UEFA EURO 2012|
News flash: EA finally figured out how to leverage the DLC value of their sports games! This has been talked about for several years – it just doesn’t make financial sense for EA to crank out yearly refreshes for Madden, NHL, NBA, and FIFA; especially late in the lifecycle for a console when they’ve pretty much pushed the limit for graphical improvements. All those league and team licenses cost big bucks.
For years, EA has used a pretty steady cycle of soccer game releases with disc based FIFA Soccer, FIFA Street, FIFA World Cup and UEFA Champions League. But they finally figured out that people were not so thrilled paying $60 for a full disc based game several times a year. The fact is they can probably make a lot more money releasing DLC’s of various tournaments and game types. DLC’s mean no disc production costs and no middleman like Wal-Mart taking a large chunk of each sale. I have to wonder; what took them so long to figure this out?
UEFA (Union of European Football Associations) is the largest of six soccer confederations under the realm of FIFA (the world soccer governing organization that makes official soccer rules and runs the World Cup tournaments). The USA is part of the CONCACAF confederation on this continent. UEFA is the strongest of the six confederations with most of the worlds’ top players and 15 of the top 20 national teams. UEFA Euro is a competition of national teams taking place every four years (there also is a UEFA Champions League for clubs). The winner of UEFA Euro goes to the 8 team Confederations Cup in Brazil next year. It’s no coincidence that the World Cup is in Brazil too.
Once you download the DLC from Xbox Live or PlayStation Network, the DLC alters your FIFA 12 menus to include UEFA Euro 2012. You are then treated to some new animations, stadiums and commentary featuring the Poland/Ukraine hosted tournament. The menus are: Kick-off (immediate single game), Expedition (you build a custom team and take on UEFA teams), UEFA Euro 2012 tournament, Challenges (game scenarios where you try to duplicate or reverse classic games), my profiles, my settings, and Xbox Live.
The teams available in UEFA Euro 2012 include Albania, Andorra, Armenia, Austria, Azerbaijan, Belarus, Belgium, Bosnia-Herzegovina, Bulgaria, Croatia, Cyprus, Czech Republic, Denmark, England, Estonia, Faroe Islands, Finland, France, FYR Macedonia, Georgia, Germany, Greece, Hungary, Iceland, Ireland, Israel, Italy, Kazakhstan, Latvia, Liechtenstein, Lithuania, Luxembourg, Malta, Moldova, Montenegro, Netherlands, Northern Ireland, Norway, Poland, Portugal, Romania, Russia, San Marino, Scotland, Serbia, Slovakia, Slovenia, Spain, Sweden, Switzerland, Turkey, Ukraine, and Wales. It didn’t take me too long to realize that I was so used to FIFA having all the licensed teams and players that it took me a few minutes to realize something was wrong. Of the 53 European countries, only 29 have authentic players, teams and uniforms. One of the messed up teams is Ukraine – also known as THE CO-HOST OF EURO 2012!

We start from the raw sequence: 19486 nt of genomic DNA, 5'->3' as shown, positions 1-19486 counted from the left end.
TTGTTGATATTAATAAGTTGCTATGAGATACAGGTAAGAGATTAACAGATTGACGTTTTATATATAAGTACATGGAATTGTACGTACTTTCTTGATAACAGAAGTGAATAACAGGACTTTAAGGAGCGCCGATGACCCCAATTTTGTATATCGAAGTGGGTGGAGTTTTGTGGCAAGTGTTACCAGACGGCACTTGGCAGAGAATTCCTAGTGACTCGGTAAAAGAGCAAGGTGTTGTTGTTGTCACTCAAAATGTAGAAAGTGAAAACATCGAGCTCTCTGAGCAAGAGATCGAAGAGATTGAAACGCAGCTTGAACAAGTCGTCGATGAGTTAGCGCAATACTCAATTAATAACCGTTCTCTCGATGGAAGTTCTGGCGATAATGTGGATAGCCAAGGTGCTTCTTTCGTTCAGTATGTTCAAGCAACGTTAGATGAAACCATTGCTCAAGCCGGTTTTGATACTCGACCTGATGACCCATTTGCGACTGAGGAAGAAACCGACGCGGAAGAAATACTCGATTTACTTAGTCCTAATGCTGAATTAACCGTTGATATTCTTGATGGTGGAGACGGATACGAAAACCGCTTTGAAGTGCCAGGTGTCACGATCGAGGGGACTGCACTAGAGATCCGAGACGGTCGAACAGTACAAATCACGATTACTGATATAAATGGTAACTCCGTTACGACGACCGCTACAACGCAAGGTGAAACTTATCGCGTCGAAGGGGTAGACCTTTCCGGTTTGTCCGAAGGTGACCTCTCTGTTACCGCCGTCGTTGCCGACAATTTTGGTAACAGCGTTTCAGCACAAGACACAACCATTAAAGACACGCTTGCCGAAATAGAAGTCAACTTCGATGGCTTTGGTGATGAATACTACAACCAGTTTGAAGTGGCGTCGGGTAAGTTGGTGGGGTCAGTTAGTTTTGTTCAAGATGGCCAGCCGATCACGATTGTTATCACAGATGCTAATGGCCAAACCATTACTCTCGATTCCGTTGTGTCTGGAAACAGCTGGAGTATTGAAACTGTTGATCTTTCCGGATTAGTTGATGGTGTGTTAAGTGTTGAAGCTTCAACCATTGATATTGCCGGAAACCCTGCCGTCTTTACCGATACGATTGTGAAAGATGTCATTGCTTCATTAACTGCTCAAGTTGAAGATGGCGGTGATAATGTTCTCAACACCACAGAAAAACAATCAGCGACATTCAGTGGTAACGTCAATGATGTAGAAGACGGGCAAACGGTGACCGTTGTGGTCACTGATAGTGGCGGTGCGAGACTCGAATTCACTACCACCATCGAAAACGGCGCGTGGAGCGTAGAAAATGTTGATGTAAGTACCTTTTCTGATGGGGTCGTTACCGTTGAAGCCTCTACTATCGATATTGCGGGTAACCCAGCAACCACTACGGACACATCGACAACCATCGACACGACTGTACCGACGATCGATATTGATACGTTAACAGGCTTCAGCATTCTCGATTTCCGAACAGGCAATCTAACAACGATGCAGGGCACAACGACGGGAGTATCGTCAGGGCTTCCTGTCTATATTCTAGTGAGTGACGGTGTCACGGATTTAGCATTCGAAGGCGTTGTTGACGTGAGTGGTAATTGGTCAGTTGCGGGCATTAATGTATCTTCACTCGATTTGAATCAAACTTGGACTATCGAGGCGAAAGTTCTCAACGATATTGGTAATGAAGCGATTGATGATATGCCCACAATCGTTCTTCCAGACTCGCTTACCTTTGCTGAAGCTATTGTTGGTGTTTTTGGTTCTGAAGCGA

UEFA Euro 2012 tournament mode is where most people will probably want to play. It’s also one area that EA botched. I would like to tell you what it’s like to win the UEFA Euro tournament, but I can’t because the game locks up after the second game of the group stage. I’ve tried to resolve this issue but EA is “looking into it”. If this were a $60 disc based game there would be heads rolling at EA Sports Canada.
UEFA Euro 2012 costs 1,800 Microsoft Points on Xbox Live and $19.99 on The PlayStation Store. It is certainly on the high side for DLC’s and given the bugs I would certainly be upset paying that much. A lot of people are complaining that there is no qualifying tournament (you just jump straight into the tournament). It certainly would not have been too difficult to include the qualifying tournament in this DLC, and I can’t imagine why EA choose not to include it.
UEFA Euro 2012 has the appearance of being a very halfhearted effort from EA. The bugs are numerous, and nearly half the included teams are not accurate. While I applaud the idea of DLC updates over disc based entire games, EA’s execution of this strategy leaves a lot to be desired. Like wishing I could get my money back.